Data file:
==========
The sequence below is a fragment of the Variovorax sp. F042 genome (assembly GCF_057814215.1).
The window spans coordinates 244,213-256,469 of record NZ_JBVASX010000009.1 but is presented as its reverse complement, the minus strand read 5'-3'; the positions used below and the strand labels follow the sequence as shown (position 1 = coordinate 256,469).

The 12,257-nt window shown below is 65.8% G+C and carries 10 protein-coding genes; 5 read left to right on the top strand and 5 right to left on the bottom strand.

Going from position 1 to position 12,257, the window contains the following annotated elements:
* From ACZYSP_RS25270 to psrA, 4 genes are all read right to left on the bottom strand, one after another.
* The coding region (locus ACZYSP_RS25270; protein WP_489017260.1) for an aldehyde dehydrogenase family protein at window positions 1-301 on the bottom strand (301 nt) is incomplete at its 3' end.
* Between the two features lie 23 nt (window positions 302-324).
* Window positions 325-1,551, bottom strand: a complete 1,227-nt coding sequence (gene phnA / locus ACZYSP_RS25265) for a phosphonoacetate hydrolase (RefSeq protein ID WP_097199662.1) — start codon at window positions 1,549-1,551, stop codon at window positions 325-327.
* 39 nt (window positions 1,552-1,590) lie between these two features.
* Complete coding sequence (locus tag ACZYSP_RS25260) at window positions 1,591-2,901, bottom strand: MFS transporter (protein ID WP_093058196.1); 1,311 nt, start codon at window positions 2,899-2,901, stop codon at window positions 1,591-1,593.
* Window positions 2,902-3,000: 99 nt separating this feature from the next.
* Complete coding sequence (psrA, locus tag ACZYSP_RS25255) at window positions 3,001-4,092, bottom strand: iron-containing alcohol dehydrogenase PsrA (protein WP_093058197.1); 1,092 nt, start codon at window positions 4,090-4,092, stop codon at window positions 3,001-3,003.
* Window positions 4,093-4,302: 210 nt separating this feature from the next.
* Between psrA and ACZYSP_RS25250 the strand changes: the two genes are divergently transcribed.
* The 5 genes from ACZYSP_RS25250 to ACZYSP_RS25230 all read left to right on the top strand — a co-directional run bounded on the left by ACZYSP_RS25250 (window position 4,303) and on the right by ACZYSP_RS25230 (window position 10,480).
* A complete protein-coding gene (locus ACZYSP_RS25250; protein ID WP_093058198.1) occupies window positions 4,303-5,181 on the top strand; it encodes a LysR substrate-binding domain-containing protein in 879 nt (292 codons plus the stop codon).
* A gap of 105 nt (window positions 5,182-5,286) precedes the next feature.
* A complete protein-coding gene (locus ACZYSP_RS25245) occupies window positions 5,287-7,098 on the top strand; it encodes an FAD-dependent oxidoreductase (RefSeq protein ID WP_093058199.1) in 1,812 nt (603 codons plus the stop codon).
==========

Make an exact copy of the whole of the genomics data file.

The sequence below is a fragment of the Variovorax sp. F042 genome (assembly GCF_057814215.1).
The window spans coordinates 244,213-256,469 of record NZ_JBVASX010000009.1 but is presented as its reverse complement, the minus strand read 5'-3'; the positions used below and the strand labels follow the sequence as shown (position 1 = coordinate 256,469).

The 12,257-nt window shown below is 65.8% G+C and carries 10 protein-coding genes; 5 read left to right on the top strand and 5 right to left on the bottom strand.

Going from position 1 to position 12,257, the window contains the following annotated elements:
* From ACZYSP_RS25270 to psrA, 4 genes are all read right to left on the bottom strand, one after another.
* The coding region (locus ACZYSP_RS25270; protein WP_489017260.1) for an aldehyde dehydrogenase family protein at window positions 1-301 on the bottom strand (301 nt) is incomplete at its 3' end.
* Between the two features lie 23 nt (window positions 302-324).
* Window positions 325-1,551, bottom strand: a complete 1,227-nt coding sequence (gene phnA / locus ACZYSP_RS25265) for a phosphonoacetate hydrolase (RefSeq protein ID WP_097199662.1) — start codon at window positions 1,549-1,551, stop codon at window positions 325-327.
* 39 nt (window positions 1,552-1,590) lie between these two features.
* Complete coding sequence (locus tag ACZYSP_RS25260) at window positions 1,591-2,901, bottom strand: MFS transporter (protein ID WP_093058196.1); 1,311 nt, start codon at window positions 2,899-2,901, stop codon at window positions 1,591-1,593.
* Window positions 2,902-3,000: 99 nt separating this feature from the next.
* Complete coding sequence (psrA, locus tag ACZYSP_RS25255) at window positions 3,001-4,092, bottom strand: iron-containing alcohol dehydrogenase PsrA (protein WP_093058197.1); 1,092 nt, start codon at window positions 4,090-4,092, stop codon at window positions 3,001-3,003.
* Window positions 4,093-4,302: 210 nt separating this feature from the next.
* Between psrA and ACZYSP_RS25250 the strand changes: the two genes are divergently transcribed.
* The 5 genes from ACZYSP_RS25250 to ACZYSP_RS25230 all read left to right on the top strand — a co-directional run bounded on the left by ACZYSP_RS25250 (window position 4,303) and on the right by ACZYSP_RS25230 (window position 10,480).
* A complete protein-coding gene (locus ACZYSP_RS25250; protein ID WP_093058198.1) occupies window positions 4,303-5,181 on the top strand; it encodes a LysR substrate-binding domain-containing protein in 879 nt (292 codons plus the stop codon).
* A gap of 105 nt (window positions 5,182-5,286) precedes the next feature.
* A complete protein-coding gene (locus ACZYSP_RS25245) occupies window positions 5,287-7,098 on the top strand; it encodes an FAD-dependent oxidoreductase (RefSeq protein ID WP_093058199.1) in 1,812 nt (603 codons plus the stop codon).